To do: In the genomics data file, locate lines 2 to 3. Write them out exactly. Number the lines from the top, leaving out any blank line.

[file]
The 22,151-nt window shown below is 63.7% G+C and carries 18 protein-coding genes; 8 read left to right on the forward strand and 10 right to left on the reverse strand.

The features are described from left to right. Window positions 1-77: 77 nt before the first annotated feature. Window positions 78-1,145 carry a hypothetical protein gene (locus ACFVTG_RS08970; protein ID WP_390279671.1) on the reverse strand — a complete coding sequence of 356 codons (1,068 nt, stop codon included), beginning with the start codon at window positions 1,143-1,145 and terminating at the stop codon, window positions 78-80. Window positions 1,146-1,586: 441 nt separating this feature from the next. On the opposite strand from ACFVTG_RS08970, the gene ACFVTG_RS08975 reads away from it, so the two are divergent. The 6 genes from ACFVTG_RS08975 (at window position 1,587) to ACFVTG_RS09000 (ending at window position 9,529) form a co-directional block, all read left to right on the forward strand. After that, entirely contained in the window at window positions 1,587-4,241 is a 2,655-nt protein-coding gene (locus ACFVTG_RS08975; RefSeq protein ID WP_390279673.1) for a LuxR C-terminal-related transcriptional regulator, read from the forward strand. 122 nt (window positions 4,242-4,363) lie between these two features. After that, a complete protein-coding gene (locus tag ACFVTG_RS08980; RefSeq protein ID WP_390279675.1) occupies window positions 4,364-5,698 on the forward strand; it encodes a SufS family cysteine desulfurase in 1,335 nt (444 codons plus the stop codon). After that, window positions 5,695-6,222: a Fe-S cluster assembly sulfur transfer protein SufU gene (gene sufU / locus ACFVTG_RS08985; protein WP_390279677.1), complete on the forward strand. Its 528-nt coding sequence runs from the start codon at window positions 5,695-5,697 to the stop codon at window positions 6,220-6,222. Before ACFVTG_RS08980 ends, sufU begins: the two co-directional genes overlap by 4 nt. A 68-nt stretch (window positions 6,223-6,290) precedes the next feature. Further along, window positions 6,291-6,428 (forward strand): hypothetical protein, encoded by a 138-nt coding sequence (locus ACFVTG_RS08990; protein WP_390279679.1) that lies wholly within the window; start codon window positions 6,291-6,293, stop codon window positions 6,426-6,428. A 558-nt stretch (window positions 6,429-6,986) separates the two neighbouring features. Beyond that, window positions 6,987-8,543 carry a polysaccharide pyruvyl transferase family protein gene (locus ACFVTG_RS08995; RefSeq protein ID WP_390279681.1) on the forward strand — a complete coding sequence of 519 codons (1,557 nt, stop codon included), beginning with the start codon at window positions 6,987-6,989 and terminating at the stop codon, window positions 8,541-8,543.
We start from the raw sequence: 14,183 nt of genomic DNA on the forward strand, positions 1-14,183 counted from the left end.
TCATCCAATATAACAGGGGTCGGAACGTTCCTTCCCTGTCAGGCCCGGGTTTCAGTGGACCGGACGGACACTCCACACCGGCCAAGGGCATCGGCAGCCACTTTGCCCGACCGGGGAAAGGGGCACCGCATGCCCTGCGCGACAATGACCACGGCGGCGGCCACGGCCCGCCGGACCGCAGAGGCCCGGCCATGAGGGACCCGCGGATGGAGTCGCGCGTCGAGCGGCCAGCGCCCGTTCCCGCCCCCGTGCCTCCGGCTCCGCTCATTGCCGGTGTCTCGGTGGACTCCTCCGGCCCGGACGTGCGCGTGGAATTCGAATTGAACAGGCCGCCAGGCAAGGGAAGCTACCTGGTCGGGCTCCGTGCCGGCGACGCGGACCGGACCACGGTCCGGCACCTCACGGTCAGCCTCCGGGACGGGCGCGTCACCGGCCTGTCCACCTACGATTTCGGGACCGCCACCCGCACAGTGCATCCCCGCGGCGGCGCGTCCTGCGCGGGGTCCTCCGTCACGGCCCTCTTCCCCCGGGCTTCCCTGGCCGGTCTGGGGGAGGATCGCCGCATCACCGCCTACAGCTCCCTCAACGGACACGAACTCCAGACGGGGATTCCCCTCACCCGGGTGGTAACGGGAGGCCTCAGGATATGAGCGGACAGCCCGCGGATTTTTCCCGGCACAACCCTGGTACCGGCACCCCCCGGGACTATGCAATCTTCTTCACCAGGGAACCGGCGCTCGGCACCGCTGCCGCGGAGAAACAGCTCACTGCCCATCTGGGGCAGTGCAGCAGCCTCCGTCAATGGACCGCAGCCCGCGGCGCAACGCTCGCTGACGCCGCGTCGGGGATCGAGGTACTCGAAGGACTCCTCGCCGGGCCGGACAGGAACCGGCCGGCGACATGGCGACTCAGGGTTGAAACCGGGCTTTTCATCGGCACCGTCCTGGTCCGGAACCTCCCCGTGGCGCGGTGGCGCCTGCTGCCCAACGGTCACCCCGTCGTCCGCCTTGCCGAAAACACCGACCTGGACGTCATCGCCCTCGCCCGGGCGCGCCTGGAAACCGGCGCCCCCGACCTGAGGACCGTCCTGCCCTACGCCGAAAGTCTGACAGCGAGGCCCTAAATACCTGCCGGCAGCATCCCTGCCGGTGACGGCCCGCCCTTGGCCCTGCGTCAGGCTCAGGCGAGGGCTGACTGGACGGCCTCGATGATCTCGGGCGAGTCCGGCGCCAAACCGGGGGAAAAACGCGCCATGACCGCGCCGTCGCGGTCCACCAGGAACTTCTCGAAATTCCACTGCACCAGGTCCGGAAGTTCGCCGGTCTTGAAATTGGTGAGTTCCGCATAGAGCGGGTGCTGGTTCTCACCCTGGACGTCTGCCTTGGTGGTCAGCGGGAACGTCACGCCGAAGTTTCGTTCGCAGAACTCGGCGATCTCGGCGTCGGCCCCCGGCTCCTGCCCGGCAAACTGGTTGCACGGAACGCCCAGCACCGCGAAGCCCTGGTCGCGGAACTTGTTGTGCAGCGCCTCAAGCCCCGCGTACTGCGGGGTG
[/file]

The features are described from left to right. Window positions 1-77: 77 nt before the first annotated feature. Window positions 78-1,145 carry a hypothetical protein gene (locus ACFVTG_RS08970; protein ID WP_390279671.1) on the reverse strand — a complete coding sequence of 356 codons (1,068 nt, stop codon included), beginning with the start codon at window positions 1,143-1,145 and terminating at the stop codon, window positions 78-80. Window positions 1,146-1,586: 441 nt separating this feature from the next. On the opposite strand from ACFVTG_RS08970, the gene ACFVTG_RS08975 reads away from it, so the two are divergent. The 6 genes from ACFVTG_RS08975 (at window position 1,587) to ACFVTG_RS09000 (ending at window position 9,529) form a co-directional block, all read left to right on the forward strand. After that, entirely contained in the window at window positions 1,587-4,241 is a 2,655-nt protein-coding gene (locus ACFVTG_RS08975; RefSeq protein ID WP_390279673.1) for a LuxR C-terminal-related transcriptional regulator, read from the forward strand. 122 nt (window positions 4,242-4,363) lie between these two features. After that, a complete protein-coding gene (locus tag ACFVTG_RS08980; RefSeq protein ID WP_390279675.1) occupies window positions 4,364-5,698 on the forward strand; it encodes a SufS family cysteine desulfurase in 1,335 nt (444 codons plus the stop codon). After that, window positions 5,695-6,222: a Fe-S cluster assembly sulfur transfer protein SufU gene (gene sufU / locus ACFVTG_RS08985; protein WP_390279677.1), complete on the forward strand. Its 528-nt coding sequence runs from the start codon at window positions 5,695-5,697 to the stop codon at window positions 6,220-6,222. Before ACFVTG_RS08980 ends, sufU begins: the two co-directional genes overlap by 4 nt. A 68-nt stretch (window positions 6,223-6,290) precedes the next feature. Further along, window positions 6,291-6,428 (forward strand): hypothetical protein, encoded by a 138-nt coding sequence (locus ACFVTG_RS08990; protein WP_390279679.1) that lies wholly within the window; start codon window positions 6,291-6,293, stop codon window positions 6,426-6,428. A 558-nt stretch (window positions 6,429-6,986) separates the two neighbouring features. Beyond that, window positions 6,987-8,543 carry a polysaccharide pyruvyl transferase family protein gene (locus ACFVTG_RS08995; RefSeq protein ID WP_390279681.1) on the forward strand — a complete coding sequence of 519 codons (1,557 nt, stop codon included), beginning with the start codon at window positions 6,987-6,989 and terminating at the stop codon, window positions 8,541-8,543.
We start from the raw sequence: 14,183 nt of genomic DNA on the forward strand, positions 1-14,183 counted from the left end.